- to soften in feeling or temper, as a person; pacify; appease.
- to mitigate or reduce; soften: to mollify one's demands.
Origin of mollify
Examples from the Web for mollify
Meanwhile, on Friday, Holder made a round of calls to Capitol Hill in an attempt to mollify concerned lawmakers.Holder’s Regrets and Repairs
May 28, 2013
The appointments of Al-Sisi and Mekki are no doubt intended to mollify such concerns.Is Morsy Staging or Reversing a Coup?
August 13, 2012
He was actually soft as mush, straining to mollify Hispanics without roiling his own nativist base.Immigration Could Sink Mitt Romney Regardless of Supreme Court Rulings
June 26, 2012
Obama moved to mollify them, although how well it worked is unclear; both Dunn and Romer have since left the administration.9 Juicy Bits from Ron Suskind’s Book
David A. Graham
September 20, 2011
And perhaps most important, to deflect criticism and mollify opponents with politesse and wit.GOP's New Foreign Affairs Chair Ready to Play Hardball
February 20, 2011
At first I had been suspicious; it might have been put on to mollify me.Romance
Joseph Conrad and F.M. Hueffer
The boys who bully him will mollify toward him and accept his pie and sweetmeats.The Ontario High School Reader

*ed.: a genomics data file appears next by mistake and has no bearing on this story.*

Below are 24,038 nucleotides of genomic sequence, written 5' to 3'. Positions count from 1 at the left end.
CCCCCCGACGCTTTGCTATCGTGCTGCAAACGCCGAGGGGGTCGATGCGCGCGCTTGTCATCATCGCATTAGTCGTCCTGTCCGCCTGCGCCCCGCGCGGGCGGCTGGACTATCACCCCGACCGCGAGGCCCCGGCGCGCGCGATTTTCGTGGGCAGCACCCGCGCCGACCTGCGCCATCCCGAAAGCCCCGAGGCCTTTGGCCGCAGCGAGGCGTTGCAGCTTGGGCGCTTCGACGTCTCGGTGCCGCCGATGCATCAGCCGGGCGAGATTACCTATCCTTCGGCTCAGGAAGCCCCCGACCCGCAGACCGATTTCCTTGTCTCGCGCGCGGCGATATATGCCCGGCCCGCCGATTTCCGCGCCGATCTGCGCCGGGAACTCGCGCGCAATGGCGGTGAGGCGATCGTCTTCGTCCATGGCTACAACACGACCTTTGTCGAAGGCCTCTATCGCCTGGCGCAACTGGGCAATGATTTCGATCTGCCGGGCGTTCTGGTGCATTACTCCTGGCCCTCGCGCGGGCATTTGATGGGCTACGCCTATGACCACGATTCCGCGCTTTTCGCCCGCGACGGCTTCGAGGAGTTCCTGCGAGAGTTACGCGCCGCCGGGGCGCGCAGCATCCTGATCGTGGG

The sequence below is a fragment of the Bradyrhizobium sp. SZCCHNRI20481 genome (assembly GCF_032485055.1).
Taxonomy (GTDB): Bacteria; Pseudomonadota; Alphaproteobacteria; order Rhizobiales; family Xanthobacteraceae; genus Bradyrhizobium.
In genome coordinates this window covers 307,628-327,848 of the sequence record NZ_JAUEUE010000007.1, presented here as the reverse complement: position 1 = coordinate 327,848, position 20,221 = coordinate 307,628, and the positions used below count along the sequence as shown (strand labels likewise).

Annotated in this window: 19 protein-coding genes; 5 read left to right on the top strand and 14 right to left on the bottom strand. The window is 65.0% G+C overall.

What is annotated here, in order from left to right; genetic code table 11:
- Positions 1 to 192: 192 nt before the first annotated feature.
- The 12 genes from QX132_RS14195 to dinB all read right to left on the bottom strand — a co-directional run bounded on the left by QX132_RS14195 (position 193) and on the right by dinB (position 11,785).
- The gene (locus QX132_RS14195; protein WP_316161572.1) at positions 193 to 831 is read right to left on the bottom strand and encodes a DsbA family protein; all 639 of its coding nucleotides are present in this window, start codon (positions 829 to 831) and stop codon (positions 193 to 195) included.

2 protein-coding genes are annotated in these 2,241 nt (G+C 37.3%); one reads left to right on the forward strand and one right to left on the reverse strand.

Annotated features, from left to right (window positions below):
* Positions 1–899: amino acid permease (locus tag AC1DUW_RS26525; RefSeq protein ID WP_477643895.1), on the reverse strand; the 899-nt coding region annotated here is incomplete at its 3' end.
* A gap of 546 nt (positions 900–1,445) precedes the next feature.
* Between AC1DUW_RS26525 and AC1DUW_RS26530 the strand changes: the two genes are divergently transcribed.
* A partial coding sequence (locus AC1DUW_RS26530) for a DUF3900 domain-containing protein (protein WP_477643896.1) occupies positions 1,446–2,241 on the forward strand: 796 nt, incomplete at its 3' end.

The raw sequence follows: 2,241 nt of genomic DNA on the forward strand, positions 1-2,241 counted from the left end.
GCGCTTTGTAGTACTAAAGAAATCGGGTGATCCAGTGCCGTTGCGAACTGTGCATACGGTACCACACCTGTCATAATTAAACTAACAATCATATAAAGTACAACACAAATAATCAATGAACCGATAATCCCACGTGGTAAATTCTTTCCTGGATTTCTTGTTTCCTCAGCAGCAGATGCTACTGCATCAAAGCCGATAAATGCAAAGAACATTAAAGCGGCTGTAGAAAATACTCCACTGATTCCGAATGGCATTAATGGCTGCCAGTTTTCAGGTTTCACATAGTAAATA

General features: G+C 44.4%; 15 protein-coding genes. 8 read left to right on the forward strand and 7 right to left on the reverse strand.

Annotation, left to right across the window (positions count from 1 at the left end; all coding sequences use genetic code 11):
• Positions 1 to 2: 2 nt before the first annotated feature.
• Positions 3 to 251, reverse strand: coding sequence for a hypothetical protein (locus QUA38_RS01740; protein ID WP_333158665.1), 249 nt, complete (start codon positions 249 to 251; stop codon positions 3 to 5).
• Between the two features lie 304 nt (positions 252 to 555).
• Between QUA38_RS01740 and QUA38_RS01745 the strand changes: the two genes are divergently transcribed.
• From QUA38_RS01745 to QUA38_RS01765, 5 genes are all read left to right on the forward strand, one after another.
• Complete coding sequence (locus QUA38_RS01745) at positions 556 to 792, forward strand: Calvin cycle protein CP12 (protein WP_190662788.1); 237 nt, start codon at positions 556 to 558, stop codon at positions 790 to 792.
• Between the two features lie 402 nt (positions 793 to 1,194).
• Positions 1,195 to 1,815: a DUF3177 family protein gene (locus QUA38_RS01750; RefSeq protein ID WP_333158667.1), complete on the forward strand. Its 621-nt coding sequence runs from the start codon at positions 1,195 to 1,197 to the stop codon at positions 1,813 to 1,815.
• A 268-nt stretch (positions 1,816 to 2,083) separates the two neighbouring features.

Conscious they deserved a scolding, they sent Josephine down first to mollify.White Lies
The boys who bully him will mollify towards him, and accept his pie and sweetmeats.The Christmas Books
William Makepeace Thackeray
We concluded the best policy, would be to prepare a feast to mollify them.Sioux Indian Courts
- to pacify; soothe
- to lessen the harshness or severity of
Word Origin and History for mollify
late 14c., "to soften (a substance)," from Old French mollifier or directly from Late Latin mollificare "make soft, mollify" from mollificus "softening," from Latin mollis "soft" (see melt (v.)) + root of facere "to make" (see factitious). Transferred sense of "soften in temper, appease, pacify" is recorded from early 15c. Related: Mollified; mollifying.